Who is America? Who cares?

sacha baron cohen who is america erran morad showtime trump jason spencer corrinne olympios oj simpson bernie sanders who cares review criticism

The most damning flaw of Who is America?, of course, is that it ultimately says very little; for a satire advertised as “the most dangerous show in history”, it lands few punches, and enjoys no meaningful success in its efforts to reveal some broader truth about the increasingly divided cultural identity of the United States.

Very few of the sketches are as trenchant or as incisive as Baron Cohen presumably thinks; most illustrate little more than people’s surprising willingness to remain polite in the face of exaggerated caricatures. These segments are awkward at best – the most obvious example being the dinner party in the first episode, where two Republican election agents and Trump supporters hosted Baron Cohen’s liberal caricature Dr Nira Cain-N’Degeocello as he told them about his wife’s affair with a dolphin – but at worst feel like genuine missed opportunities. When Baron Cohen interviewed former presidential candidate Bernie Sanders under the guise of Billy Wayne Ruddick, a right-wing commentator in the vein of an Infowars style conspiracy theorist, it amounted to little more than farce: ‘Ruddick’ asks Sanders why, if he “believes in equality“, he doesn’t “move the 99% into the 1%“, leaving the senator clearly baffled, but still making an attempt to humour Ruddick.

It’s difficult to work out what, exactly, this is supposed to say about the state of America – it’s not clear what questions are even being posed. Sanders is far from beyond reproach as a politician and a potential presidential hopeful for 2020, and it’s not hard to think of ways to criticise or question him through a character like Ruddick; Baron Cohen’s ‘Truthbrary’ correspondent could’ve supported Sanders’ record on gun control, perhaps, or thanked Sanders for the part he arguably played in getting Trump elected. Either would have offered potential for a more vigorous examination of Sanders’ place in the American zeitgeist; indeed, anything would’ve been an improvement over what actually took place.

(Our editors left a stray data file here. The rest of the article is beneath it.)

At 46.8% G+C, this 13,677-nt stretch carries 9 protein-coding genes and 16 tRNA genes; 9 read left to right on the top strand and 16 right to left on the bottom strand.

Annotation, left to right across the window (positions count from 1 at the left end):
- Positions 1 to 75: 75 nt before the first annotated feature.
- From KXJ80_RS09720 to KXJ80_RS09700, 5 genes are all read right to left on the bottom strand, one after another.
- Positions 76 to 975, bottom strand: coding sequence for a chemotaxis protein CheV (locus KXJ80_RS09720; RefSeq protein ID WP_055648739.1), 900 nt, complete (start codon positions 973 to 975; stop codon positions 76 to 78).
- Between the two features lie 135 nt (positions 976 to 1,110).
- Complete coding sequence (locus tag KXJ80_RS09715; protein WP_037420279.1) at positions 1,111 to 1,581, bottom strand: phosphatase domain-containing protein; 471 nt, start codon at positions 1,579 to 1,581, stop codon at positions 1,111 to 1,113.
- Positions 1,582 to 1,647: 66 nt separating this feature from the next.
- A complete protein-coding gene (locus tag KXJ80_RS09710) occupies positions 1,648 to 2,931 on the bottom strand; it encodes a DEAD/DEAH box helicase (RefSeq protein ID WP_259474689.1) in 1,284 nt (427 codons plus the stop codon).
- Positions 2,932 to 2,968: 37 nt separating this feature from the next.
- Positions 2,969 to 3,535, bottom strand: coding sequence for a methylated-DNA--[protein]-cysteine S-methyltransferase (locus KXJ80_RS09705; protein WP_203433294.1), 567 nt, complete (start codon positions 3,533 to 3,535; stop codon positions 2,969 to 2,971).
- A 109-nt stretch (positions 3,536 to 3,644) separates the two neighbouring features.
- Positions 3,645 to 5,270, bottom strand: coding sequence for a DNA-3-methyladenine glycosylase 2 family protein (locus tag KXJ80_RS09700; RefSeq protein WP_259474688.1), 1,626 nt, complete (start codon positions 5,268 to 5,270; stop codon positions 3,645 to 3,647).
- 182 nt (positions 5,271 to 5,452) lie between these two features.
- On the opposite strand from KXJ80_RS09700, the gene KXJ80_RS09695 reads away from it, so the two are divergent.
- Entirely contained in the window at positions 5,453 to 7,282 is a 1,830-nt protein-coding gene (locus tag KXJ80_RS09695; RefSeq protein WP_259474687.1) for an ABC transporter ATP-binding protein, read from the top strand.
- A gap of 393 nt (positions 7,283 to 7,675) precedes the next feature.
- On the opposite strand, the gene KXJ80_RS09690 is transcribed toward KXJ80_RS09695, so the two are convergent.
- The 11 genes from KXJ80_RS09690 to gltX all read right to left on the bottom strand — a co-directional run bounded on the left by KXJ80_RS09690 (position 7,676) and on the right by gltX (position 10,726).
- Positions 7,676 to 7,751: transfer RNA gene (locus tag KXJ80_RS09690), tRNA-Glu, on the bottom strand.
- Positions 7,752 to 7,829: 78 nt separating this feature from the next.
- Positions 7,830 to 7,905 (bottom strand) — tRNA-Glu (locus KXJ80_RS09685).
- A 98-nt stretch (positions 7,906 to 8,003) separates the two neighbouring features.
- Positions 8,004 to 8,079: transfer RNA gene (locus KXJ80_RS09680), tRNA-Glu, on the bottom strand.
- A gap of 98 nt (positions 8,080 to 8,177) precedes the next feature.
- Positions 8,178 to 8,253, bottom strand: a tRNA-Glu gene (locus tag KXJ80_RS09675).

There’s something more discomforting, though, about Baron Cohen’s non-political sketches – something that highlights not just a weakness to his satire, but a genuine moral failing. Consider his efforts, as fashion photographer Gio Monaldo, to convince reality TV star Corinne Olympios to claim she went to Sierra Leone to fight Ebola and stop a massacre; what was presumably intended to be cutting commentary on celebrity culture, portraying Olympios as vapid and vacuous, is ultimately much more damning of Baron Cohen himself. Setting aside the fact that Olympios’ later account of what happened makes it clear the sketch was essentially tantamount to entrapment, and ignoring the fact that the reality TV star Baron Cohen felt was so deserving of criticism is also the one perhaps most famous for being sexually assaulted on The Bachelor, the implication that Baron Cohen thinks Olympios is in any way morally equivalent to the likes of Jason Spencer says far more about him that it does her.

But then, of course, that was always the problem with Who is America? – it’s a programme without any perspective, reduced to making broad, sprawling criticisms that are little more than fumbling swipes because it isn’t working from a meaningfully defined moral position of its own. Of course it doesn’t say anything, of course this supposedly dangerous piece of satire doesn’t land any punches: it never could.